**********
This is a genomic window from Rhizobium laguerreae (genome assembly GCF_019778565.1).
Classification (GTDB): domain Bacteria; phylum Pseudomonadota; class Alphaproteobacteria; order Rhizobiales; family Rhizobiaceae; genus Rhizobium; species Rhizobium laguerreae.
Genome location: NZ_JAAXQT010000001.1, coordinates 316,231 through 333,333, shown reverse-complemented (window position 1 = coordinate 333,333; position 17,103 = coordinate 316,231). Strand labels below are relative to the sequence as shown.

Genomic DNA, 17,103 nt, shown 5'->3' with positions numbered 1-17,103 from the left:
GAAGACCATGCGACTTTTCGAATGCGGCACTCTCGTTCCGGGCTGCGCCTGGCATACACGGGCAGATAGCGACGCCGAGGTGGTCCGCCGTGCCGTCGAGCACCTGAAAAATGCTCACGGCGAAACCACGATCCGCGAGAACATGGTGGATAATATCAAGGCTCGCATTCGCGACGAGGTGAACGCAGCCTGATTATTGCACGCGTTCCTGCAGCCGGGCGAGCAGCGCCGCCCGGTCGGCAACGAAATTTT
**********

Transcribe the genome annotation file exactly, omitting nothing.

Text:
This is a genomic window from Rhizobium laguerreae (genome assembly GCF_019778565.1).
Classification (GTDB): domain Bacteria; phylum Pseudomonadota; class Alphaproteobacteria; order Rhizobiales; family Rhizobiaceae; genus Rhizobium; species Rhizobium laguerreae.
Genome location: NZ_JAAXQT010000001.1, coordinates 316,231 through 333,333, shown reverse-complemented (window position 1 = coordinate 333,333; position 17,103 = coordinate 316,231). Strand labels below are relative to the sequence as shown.

Genomic DNA, 17,103 nt, shown 5'->3' with positions numbered 1-17,103 from the left:
GAAGACCATGCGACTTTTCGAATGCGGCACTCTCGTTCCGGGCTGCGCCTGGCATACACGGGCAGATAGCGACGCCGAGGTGGTCCGCCGTGCCGTCGAGCACCTGAAAAATGCTCACGGCGAAACCACGATCCGCGAGAACATGGTGGATAATATCAAGGCTCGCATTCGCGACGAGGTGAACGCAGCCTGATTATTGCACGCGTTCCTGCAGCCGGGCGAGCAGCGCCGCCCGGTCGGCAACGAAATTTT